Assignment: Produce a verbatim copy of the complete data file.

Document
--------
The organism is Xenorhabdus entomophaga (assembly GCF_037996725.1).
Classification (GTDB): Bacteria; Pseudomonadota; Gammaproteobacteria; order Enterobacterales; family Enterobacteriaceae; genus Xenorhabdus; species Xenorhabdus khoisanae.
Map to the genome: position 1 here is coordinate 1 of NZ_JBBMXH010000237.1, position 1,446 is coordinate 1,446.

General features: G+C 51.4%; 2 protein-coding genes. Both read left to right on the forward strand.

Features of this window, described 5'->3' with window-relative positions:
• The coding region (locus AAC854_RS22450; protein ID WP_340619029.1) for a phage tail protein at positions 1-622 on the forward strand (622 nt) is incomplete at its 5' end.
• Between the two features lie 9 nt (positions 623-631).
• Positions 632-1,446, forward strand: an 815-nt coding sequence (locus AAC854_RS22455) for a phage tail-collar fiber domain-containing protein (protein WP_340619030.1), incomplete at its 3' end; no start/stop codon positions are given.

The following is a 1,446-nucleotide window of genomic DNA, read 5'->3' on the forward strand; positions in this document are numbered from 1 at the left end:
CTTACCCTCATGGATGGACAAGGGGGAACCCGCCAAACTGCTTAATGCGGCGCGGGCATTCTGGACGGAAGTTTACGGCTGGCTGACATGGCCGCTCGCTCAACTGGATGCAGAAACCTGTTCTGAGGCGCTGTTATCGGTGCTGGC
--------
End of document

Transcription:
The organism is Xenorhabdus entomophaga (assembly GCF_037996725.1).
Classification (GTDB): Bacteria; Pseudomonadota; Gammaproteobacteria; order Enterobacterales; family Enterobacteriaceae; genus Xenorhabdus; species Xenorhabdus khoisanae.
Map to the genome: position 1 here is coordinate 1 of NZ_JBBMXH010000237.1, position 1,446 is coordinate 1,446.

General features: G+C 51.4%; 2 protein-coding genes. Both read left to right on the forward strand.

Features of this window, described 5'->3' with window-relative positions:
• The coding region (locus AAC854_RS22450; protein ID WP_340619029.1) for a phage tail protein at positions 1-622 on the forward strand (622 nt) is incomplete at its 5' end.
• Between the two features lie 9 nt (positions 623-631).
• Positions 632-1,446, forward strand: an 815-nt coding sequence (locus AAC854_RS22455) for a phage tail-collar fiber domain-containing protein (protein WP_340619030.1), incomplete at its 3' end; no start/stop codon positions are given.

The following is a 1,446-nucleotide window of genomic DNA, read 5'->3' on the forward strand; positions in this document are numbered from 1 at the left end:
CTTACCCTCATGGATGGACAAGGGGGAACCCGCCAAACTGCTTAATGCGGCGCGGGCATTCTGGACGGAAGTTTACGGCTGGCTGACATGGCCGCTCGCTCAACTGGATGCAGAAACCTGTTCTGAGGCGCTGTTATCGGTGCTGGC